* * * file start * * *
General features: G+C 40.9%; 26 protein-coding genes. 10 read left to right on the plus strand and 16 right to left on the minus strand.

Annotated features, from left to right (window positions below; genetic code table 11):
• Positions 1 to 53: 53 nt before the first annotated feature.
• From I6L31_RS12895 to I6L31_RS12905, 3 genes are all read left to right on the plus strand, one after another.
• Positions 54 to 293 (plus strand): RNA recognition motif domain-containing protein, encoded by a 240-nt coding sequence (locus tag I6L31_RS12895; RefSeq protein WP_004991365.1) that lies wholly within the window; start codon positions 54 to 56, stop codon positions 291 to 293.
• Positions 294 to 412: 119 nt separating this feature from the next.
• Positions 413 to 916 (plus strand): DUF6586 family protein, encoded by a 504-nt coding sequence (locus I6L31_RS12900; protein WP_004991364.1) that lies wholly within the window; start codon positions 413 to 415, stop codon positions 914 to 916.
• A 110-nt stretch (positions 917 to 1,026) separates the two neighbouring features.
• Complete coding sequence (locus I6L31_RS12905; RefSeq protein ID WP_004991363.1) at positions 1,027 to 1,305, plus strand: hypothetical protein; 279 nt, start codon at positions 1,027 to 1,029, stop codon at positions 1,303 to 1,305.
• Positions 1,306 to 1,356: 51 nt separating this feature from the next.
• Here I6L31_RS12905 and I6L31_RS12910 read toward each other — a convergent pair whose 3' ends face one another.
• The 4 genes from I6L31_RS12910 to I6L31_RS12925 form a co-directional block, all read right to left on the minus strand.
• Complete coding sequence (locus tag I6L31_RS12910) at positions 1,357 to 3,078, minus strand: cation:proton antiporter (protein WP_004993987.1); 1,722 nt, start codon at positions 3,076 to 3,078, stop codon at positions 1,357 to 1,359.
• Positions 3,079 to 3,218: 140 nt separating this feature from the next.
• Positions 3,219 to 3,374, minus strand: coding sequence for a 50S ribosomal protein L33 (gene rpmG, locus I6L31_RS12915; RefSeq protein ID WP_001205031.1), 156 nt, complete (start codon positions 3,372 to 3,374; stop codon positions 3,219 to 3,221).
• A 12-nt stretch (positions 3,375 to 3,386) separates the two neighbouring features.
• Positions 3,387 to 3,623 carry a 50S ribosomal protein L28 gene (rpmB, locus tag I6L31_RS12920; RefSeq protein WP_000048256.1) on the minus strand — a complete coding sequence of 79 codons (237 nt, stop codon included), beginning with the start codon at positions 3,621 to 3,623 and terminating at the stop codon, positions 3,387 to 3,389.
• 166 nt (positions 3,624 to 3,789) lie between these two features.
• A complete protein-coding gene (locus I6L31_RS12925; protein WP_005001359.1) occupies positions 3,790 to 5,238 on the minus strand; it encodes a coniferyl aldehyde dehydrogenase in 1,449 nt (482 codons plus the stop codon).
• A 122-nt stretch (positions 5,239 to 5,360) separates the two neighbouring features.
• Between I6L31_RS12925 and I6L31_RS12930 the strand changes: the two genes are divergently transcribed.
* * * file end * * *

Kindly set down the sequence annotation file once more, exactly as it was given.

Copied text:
General features: G+C 40.9%; 26 protein-coding genes. 10 read left to right on the plus strand and 16 right to left on the minus strand.

Annotated features, from left to right (window positions below; genetic code table 11):
• Positions 1 to 53: 53 nt before the first annotated feature.
• From I6L31_RS12895 to I6L31_RS12905, 3 genes are all read left to right on the plus strand, one after another.
• Positions 54 to 293 (plus strand): RNA recognition motif domain-containing protein, encoded by a 240-nt coding sequence (locus tag I6L31_RS12895; RefSeq protein WP_004991365.1) that lies wholly within the window; start codon positions 54 to 56, stop codon positions 291 to 293.
• Positions 294 to 412: 119 nt separating this feature from the next.
• Positions 413 to 916 (plus strand): DUF6586 family protein, encoded by a 504-nt coding sequence (locus I6L31_RS12900; protein WP_004991364.1) that lies wholly within the window; start codon positions 413 to 415, stop codon positions 914 to 916.
• A 110-nt stretch (positions 917 to 1,026) separates the two neighbouring features.
• Complete coding sequence (locus I6L31_RS12905; RefSeq protein ID WP_004991363.1) at positions 1,027 to 1,305, plus strand: hypothetical protein; 279 nt, start codon at positions 1,027 to 1,029, stop codon at positions 1,303 to 1,305.
• Positions 1,306 to 1,356: 51 nt separating this feature from the next.
• Here I6L31_RS12905 and I6L31_RS12910 read toward each other — a convergent pair whose 3' ends face one another.
• The 4 genes from I6L31_RS12910 to I6L31_RS12925 form a co-directional block, all read right to left on the minus strand.
• Complete coding sequence (locus tag I6L31_RS12910) at positions 1,357 to 3,078, minus strand: cation:proton antiporter (protein WP_004993987.1); 1,722 nt, start codon at positions 3,076 to 3,078, stop codon at positions 1,357 to 1,359.
• Positions 3,079 to 3,218: 140 nt separating this feature from the next.
• Positions 3,219 to 3,374, minus strand: coding sequence for a 50S ribosomal protein L33 (gene rpmG, locus I6L31_RS12915; RefSeq protein ID WP_001205031.1), 156 nt, complete (start codon positions 3,372 to 3,374; stop codon positions 3,219 to 3,221).
• A 12-nt stretch (positions 3,375 to 3,386) separates the two neighbouring features.
• Positions 3,387 to 3,623 carry a 50S ribosomal protein L28 gene (rpmB, locus tag I6L31_RS12920; RefSeq protein WP_000048256.1) on the minus strand — a complete coding sequence of 79 codons (237 nt, stop codon included), beginning with the start codon at positions 3,621 to 3,623 and terminating at the stop codon, positions 3,387 to 3,389.
• 166 nt (positions 3,624 to 3,789) lie between these two features.
• A complete protein-coding gene (locus I6L31_RS12925; protein WP_005001359.1) occupies positions 3,790 to 5,238 on the minus strand; it encodes a coniferyl aldehyde dehydrogenase in 1,449 nt (482 codons plus the stop codon).
• A 122-nt stretch (positions 5,239 to 5,360) separates the two neighbouring features.
• Between I6L31_RS12925 and I6L31_RS12930 the strand changes: the two genes are divergently transcribed.